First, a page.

CARQUEST began to focus its distribution exclusively through CARQUEST Auto Parts Stores. Though the company lost some business to accounts that offered other product lines, the company gained through exclusive distribution at affiliated auto parts stores. With increased competition from large volume retailers, AutoZone in particular, who impinged on sales to professional users, CARQUEST continued to endorse three-step distribution in partnership with store jobbers. Two-step distribution—from manufacturer to retailer to end-user—could not respond to the complex, immediate needs of professional repair mechanics with a large inventory at distribution centers. Exclusive distribution allowed CARQUEST to focus on the traditional aftermarket with well-trained jobbers serving professional installers. CARQUEST prided itself on its ability to supply the hard-to-find part.
CARQUEST initiated the Technician’s Network, or TECH-NET, which sought to improve public respect for automotive repair professionals while it emphasized a code of ethics for quality assurance through high standards of ability, such as Automotive Service Excellence (ASE) certification. TECH-NET provided technical training videos as well as printed materials to improve and update skills of professional installers, aligning quality of product with quality repair service. A toll-free telephone help-line with trained technicians, supported by a database of automotive repair information, offered technical assistance for automotive repair diagnosis. In 1989 more than 2,000 professional automotive repair technicians subscribed to the program.
CARQUEST’s commitment to jobber success led the company to develop four levels of training. The first level was the library of how-to videotapes with more than 100 titles available on loan for two-day checkout through a jobber or distribution center. Through seminars and printed materials, Counterman Training covered technical information as well as customer relations skills. Hands-on technical training was made available for professional installers, and management seminars, the fourth level of training, provided jobbers with a variety of business skills.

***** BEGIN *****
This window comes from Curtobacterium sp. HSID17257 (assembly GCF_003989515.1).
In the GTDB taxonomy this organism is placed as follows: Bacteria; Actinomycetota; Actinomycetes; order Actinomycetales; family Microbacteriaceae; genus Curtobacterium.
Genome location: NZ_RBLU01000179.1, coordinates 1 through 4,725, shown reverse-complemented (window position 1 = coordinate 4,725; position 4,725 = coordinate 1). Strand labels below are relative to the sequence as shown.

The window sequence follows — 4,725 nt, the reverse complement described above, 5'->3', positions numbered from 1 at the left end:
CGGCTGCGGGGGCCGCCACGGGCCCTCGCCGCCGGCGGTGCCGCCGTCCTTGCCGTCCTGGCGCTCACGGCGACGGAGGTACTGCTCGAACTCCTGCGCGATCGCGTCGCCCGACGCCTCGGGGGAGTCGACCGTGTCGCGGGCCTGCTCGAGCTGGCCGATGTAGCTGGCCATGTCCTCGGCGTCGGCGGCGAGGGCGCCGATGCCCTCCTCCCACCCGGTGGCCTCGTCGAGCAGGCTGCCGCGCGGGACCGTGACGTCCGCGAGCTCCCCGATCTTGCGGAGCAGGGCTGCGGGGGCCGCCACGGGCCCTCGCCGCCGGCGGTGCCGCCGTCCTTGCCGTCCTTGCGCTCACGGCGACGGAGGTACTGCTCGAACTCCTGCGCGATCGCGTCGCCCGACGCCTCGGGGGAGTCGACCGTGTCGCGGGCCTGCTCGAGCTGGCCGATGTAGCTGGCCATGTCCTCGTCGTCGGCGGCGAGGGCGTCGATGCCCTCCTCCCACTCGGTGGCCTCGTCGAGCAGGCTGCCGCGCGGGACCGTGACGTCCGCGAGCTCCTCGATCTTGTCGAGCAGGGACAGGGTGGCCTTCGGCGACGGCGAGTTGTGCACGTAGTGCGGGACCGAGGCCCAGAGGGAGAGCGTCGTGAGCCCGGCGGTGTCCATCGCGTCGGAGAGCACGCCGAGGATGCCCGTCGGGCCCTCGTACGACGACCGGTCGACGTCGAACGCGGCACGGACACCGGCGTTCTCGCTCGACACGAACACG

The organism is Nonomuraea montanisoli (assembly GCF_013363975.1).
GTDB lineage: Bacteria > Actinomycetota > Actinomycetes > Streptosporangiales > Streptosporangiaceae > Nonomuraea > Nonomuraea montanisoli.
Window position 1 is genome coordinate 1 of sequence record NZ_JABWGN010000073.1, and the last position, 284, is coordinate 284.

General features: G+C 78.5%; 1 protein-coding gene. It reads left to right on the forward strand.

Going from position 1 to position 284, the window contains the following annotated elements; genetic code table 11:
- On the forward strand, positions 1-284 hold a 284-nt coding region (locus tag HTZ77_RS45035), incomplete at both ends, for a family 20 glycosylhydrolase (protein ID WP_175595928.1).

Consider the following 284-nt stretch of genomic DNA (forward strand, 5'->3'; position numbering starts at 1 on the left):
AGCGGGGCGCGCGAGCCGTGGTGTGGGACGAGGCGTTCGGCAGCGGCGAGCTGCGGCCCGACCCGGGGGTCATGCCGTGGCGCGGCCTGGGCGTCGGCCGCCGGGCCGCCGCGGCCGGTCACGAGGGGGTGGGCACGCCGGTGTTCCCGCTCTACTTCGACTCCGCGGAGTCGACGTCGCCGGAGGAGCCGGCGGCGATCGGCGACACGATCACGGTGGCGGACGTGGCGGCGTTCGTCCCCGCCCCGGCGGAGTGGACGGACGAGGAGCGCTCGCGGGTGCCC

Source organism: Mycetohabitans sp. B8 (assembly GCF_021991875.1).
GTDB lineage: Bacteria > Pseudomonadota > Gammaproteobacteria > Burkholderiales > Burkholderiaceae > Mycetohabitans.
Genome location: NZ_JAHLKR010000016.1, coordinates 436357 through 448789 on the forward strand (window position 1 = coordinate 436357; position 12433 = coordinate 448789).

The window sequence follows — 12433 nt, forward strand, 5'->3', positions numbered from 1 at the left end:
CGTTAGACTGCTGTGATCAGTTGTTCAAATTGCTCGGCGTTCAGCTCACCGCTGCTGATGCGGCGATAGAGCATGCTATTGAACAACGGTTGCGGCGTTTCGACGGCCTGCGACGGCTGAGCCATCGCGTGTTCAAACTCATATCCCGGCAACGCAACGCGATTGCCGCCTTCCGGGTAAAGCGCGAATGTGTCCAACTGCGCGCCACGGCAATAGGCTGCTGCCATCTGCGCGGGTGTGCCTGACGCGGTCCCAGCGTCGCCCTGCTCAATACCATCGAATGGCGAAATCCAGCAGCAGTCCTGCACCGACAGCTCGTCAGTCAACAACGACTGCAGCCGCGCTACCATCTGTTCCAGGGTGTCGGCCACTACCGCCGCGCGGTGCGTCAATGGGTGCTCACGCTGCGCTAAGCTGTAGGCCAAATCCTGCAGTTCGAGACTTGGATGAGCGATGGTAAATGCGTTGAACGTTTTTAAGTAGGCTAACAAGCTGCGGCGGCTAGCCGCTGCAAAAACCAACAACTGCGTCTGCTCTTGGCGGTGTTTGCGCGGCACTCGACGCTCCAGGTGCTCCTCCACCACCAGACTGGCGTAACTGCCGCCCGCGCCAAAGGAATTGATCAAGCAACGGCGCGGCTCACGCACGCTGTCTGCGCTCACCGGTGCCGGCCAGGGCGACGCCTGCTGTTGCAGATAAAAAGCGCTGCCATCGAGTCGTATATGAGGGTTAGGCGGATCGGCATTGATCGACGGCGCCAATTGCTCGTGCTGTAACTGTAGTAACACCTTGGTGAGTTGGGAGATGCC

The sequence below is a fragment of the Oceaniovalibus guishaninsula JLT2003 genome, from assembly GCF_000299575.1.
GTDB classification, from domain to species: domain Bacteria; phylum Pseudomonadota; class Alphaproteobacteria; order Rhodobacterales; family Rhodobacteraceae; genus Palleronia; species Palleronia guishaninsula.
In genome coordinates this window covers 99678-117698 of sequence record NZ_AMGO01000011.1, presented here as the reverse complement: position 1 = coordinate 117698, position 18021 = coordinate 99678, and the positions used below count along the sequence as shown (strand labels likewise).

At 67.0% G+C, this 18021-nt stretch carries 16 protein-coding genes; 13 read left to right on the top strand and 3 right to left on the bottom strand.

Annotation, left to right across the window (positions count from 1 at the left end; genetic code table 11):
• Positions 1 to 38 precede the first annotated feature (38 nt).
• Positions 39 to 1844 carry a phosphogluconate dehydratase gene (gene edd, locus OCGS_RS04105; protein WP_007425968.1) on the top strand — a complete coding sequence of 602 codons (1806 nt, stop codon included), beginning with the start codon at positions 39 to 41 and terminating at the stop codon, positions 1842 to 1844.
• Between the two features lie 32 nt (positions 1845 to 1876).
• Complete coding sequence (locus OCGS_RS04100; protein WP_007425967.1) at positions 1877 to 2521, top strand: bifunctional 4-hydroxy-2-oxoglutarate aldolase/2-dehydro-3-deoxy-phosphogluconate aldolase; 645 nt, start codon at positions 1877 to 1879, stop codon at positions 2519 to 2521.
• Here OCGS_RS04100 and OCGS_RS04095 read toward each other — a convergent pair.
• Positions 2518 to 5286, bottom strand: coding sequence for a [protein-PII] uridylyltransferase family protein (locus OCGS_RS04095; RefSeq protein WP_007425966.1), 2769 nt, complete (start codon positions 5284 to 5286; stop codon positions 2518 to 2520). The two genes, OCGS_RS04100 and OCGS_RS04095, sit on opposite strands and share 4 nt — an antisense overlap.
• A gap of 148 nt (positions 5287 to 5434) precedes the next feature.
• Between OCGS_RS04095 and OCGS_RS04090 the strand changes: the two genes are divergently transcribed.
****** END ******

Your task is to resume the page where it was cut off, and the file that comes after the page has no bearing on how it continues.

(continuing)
CARQUEST supported its new products lines as well as its commitment to jobbers with national and local advertising strategies. Advertising on national television served to establish CARQUEST as a national, brand-name automotive replacement parts distributor. Televisions commercials featured country singer Roy Clark as the company spokesman beginning in 1988. Catalogs of CARQUEST products for the DIY market were made available for local use in direct mail advertising or as newspaper inserts. More than 33 million catalogs per year have been printed for member use. CARQUEST also provided wholesale catalogs as well as farm and agriculture catalogs.
CARQUEST is committed to providing the finest quality parts in the automotive aftermarket. All of the pans in the CARQUEST-brand line are produced to exacting standards of performance and dependability, by the best manufacturer in the industry, to meet or exceed OEM specifications. CARQUEST is committed to the three-step distribution process: moving the product from the manufacturer, to the distribution center, to the CARQUEST Auto Parts Store, for final distribution to automotive technicians and do-it-yourselfers across the country.